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In This Article Prosecution and Courts

  • Introduction
  • Historical Background
  • International Comparisons
  • After Arrest
  • The Role of Discretion
  • Abuses of Discretion
  • Prosecution: Quantity Versus Quality
  • Prosecution: Performance, Accountability, and Incentives
  • Courts: Performance, Accountability, and Incentives
  • Statistical Accounting of Prosecution
  • Pleas and Trials
  • Sentencing Reform
  • Community Prosecution and Other New Developments in Prosecution
  • Community Courts
  • Resistance to Reform

Criminology Prosecution and Courts
by
Brian Forst

Introduction

Prosecution and courts are at the heart and center of our criminal justice system. They serve as stages of case processing that follow the police arrest and precede the delivery of convicted defendants to correctional authorities. The prosecutor, usually a politically elected official, is the chief law enforcement officer in a jurisdiction (county, state, federal) yet carries out an administrative function within the executive branch of government. To put the prosecutor and court in perspective, it is useful to think about the 2 million or so felony arrests made in the United States annually. About a million end in conviction and sentencing each year. What happens between arrest and sentencing is driven by the prosecutor and court adjudication system. Yet remarkably little scholarly attention is paid to prosecution and adjudication, relative to the stages before (offending and policing) and after (corrections and subsequent offender behaviors). The information that follows aims to help interested people to learn about prosecution and adjudication and the forces that shape practices in these two critical and largely overlooked stages of the criminal justice process.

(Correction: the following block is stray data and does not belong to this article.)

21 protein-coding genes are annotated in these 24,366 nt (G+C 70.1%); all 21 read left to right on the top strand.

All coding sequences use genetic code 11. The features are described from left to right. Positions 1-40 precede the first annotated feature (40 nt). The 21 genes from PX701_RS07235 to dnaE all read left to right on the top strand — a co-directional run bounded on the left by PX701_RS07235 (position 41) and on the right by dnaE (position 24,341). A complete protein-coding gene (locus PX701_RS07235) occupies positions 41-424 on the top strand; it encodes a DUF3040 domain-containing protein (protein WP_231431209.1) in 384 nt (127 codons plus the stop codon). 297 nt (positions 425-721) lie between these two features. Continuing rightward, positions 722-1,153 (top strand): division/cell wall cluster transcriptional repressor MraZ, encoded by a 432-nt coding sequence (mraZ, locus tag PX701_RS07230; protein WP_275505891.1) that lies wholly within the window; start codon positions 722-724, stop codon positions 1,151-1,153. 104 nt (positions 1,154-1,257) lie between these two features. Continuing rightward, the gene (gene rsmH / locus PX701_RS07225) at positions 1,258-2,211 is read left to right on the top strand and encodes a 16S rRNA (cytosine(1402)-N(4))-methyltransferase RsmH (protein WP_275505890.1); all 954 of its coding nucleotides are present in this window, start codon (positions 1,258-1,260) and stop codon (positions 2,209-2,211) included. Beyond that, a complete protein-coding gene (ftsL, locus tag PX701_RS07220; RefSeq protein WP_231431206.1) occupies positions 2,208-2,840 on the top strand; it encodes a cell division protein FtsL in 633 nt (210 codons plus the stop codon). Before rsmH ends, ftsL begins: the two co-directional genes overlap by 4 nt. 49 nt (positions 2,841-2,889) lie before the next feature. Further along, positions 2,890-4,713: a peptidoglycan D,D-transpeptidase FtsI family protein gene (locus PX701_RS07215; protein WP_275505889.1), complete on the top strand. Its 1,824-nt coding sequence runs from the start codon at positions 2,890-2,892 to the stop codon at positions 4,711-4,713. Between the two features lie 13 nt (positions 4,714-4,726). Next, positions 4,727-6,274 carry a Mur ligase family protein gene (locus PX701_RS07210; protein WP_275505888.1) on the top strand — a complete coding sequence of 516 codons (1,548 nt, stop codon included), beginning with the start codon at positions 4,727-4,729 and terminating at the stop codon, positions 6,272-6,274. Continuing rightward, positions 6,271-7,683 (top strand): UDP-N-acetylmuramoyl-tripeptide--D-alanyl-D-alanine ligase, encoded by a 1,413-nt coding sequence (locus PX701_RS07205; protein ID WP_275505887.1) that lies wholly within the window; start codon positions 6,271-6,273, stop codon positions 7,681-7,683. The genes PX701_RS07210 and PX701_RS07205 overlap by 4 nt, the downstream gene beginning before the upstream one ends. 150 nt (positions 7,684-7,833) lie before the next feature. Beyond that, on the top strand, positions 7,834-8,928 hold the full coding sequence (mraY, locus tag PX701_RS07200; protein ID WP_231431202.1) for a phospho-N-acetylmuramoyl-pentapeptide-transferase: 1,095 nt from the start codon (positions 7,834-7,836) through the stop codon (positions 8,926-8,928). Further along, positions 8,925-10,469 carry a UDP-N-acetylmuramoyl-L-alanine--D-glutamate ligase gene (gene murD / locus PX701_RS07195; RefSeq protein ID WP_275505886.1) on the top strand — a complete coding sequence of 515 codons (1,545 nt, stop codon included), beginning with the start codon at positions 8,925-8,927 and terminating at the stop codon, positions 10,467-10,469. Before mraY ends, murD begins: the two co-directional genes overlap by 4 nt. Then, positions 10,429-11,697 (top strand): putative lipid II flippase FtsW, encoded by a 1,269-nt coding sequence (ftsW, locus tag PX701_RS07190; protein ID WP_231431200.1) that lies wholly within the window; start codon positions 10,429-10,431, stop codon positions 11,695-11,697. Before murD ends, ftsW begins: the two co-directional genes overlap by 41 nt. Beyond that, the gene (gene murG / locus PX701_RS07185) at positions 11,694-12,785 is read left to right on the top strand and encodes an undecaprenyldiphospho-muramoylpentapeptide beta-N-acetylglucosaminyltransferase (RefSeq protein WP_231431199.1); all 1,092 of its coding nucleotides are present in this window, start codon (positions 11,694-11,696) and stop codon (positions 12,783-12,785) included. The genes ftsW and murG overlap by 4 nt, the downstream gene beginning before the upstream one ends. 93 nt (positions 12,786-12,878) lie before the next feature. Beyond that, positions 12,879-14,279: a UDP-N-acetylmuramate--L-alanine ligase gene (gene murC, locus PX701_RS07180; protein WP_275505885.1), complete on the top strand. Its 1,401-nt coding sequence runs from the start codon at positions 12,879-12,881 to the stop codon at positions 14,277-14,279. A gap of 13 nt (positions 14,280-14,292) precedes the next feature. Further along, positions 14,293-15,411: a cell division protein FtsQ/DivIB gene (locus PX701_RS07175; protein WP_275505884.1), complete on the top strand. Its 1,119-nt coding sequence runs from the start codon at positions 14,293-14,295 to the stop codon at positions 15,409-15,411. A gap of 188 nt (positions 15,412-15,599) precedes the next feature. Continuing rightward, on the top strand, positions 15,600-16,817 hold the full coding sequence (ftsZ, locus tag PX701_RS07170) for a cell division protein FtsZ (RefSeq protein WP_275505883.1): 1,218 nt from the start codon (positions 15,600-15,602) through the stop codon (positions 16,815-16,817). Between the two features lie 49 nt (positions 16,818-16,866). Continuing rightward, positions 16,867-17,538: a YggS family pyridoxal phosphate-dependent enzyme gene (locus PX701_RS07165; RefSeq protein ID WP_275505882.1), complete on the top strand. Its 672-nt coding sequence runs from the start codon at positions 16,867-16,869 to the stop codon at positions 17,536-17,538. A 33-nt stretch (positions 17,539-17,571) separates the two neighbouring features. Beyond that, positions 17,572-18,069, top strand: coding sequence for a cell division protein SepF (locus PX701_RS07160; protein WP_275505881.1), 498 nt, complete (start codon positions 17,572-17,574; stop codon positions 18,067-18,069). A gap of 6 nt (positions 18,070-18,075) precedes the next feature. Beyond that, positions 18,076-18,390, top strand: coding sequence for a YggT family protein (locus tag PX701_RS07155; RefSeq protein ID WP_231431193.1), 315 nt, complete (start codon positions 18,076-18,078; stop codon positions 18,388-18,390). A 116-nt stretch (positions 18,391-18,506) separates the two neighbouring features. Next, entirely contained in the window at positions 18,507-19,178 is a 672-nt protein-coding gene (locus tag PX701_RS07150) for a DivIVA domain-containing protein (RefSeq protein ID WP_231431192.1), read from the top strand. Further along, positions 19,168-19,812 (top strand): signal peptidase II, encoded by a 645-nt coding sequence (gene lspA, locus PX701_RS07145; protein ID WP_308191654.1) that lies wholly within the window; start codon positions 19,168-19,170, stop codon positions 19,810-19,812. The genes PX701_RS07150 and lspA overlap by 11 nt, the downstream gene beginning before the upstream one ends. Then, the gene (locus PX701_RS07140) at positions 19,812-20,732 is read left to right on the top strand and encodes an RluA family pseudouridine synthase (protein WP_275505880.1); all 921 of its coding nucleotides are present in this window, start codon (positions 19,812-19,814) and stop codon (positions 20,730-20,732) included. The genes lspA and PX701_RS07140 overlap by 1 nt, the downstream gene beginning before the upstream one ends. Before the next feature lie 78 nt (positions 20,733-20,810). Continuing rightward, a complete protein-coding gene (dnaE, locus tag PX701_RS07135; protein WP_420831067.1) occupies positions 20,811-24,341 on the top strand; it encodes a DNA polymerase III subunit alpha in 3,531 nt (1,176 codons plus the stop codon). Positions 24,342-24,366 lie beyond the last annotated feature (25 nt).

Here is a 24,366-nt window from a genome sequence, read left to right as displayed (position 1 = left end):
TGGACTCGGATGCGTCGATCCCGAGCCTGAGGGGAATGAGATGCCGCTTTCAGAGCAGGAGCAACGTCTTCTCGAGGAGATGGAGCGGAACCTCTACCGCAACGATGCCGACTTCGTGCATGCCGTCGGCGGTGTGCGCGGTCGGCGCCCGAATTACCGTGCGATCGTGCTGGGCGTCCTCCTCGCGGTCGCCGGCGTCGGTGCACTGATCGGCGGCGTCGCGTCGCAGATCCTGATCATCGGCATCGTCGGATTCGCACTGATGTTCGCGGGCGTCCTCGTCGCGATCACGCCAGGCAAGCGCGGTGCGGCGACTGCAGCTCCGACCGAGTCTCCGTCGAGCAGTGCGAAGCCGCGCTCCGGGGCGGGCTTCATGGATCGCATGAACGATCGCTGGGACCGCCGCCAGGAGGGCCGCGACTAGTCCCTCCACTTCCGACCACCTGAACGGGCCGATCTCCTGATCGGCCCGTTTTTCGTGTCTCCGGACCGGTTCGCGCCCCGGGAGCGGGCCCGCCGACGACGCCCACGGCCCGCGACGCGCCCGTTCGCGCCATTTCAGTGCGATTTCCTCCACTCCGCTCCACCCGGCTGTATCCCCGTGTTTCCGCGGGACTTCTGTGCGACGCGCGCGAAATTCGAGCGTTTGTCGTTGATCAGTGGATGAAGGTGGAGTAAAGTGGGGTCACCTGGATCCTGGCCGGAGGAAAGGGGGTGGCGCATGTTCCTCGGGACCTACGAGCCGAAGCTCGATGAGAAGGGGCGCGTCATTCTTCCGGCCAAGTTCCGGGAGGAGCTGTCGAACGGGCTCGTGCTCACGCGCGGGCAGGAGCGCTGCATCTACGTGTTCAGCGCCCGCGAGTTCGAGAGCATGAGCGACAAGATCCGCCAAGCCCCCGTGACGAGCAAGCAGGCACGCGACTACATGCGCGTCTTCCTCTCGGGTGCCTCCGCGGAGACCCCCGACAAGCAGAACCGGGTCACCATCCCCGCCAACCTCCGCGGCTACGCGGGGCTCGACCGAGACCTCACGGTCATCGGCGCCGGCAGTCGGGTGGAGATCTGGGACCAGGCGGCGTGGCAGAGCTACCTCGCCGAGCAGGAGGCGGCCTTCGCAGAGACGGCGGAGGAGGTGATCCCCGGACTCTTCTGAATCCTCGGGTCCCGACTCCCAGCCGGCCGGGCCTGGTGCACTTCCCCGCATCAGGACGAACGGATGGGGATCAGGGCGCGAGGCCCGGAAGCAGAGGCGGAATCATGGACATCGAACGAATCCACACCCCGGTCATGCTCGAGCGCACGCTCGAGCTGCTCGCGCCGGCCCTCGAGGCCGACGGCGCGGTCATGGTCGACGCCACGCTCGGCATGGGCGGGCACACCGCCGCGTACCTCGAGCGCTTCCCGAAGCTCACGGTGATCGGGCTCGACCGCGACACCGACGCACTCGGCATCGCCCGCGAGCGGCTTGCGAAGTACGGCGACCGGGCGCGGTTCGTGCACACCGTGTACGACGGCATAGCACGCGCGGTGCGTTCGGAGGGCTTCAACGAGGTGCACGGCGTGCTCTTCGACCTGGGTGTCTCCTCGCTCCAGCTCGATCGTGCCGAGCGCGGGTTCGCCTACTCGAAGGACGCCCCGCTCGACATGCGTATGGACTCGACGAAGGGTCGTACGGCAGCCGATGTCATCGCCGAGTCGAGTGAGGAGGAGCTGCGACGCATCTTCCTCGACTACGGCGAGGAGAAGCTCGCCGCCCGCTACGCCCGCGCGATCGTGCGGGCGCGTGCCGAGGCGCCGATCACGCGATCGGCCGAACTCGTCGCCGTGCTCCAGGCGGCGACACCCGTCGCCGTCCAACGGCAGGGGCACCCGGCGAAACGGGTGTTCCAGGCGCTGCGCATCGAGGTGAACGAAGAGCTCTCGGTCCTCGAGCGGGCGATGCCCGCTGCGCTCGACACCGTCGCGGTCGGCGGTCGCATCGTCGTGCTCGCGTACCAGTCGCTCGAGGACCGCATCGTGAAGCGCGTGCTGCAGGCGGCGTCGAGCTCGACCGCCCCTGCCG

Historical Background

Most accounts of typical prosecution and adjudication systems in the United States describe them as rooted in European systems of justice. Kress 1976 and Worrall 2008 identify three systems as especially significant: Dutch (the prosecutor is a local official), French (the prosecutor has substantial discretion to file charges), and English (the prosecutor can drop a case at any time). In the years immediately after the founding of the United States, prosecutors were appointed public officials, but a system of elected prosecutors evolved in the early 19th century, and by 1860 most US prosecutors were elected to office (Jacoby 1980).

  • Jacoby, Joan E. 1980. The American prosecutor: A search for identity. Lexington, MA: Lexington Books.

    E-mail Citation »

    Describes the American prosecutor as unique in terms of an electoral process that focuses on local interests and “the enforcement of essentially local laws” rather than national ones.

  • Kress, Jack M. 1976. Progress and prosecution. Annals of the American Academy of Political and Social Science 423:99–116

    DOI: 10.1177/000271627642300110E-mail Citation »

    Argues that the operations of the American public prosecutor can be better understood by understanding the historical origins of the system in which the modern prosecutor operates: a system rooted in the common-law system of private prosecution.

  • Worrall, John L. 2008. Prosecution in America: A historical and comparative account. In The changing role of the American prosecutor. Edited by John L. Worrall and M. Elaine Nugent-Borakove, 3–26. Albany: State Univ. of New York Press.

    E-mail Citation »

    Offers an historical account of American prosecution that is accessible and thorough, yet fairly concise. This is the introductory chapter to an anthology on prosecution that is comprehensive and up-to-date.

LAST MODIFIED: 11/25/2014

DOI: 10.1093/OBO/9780195396607-0035

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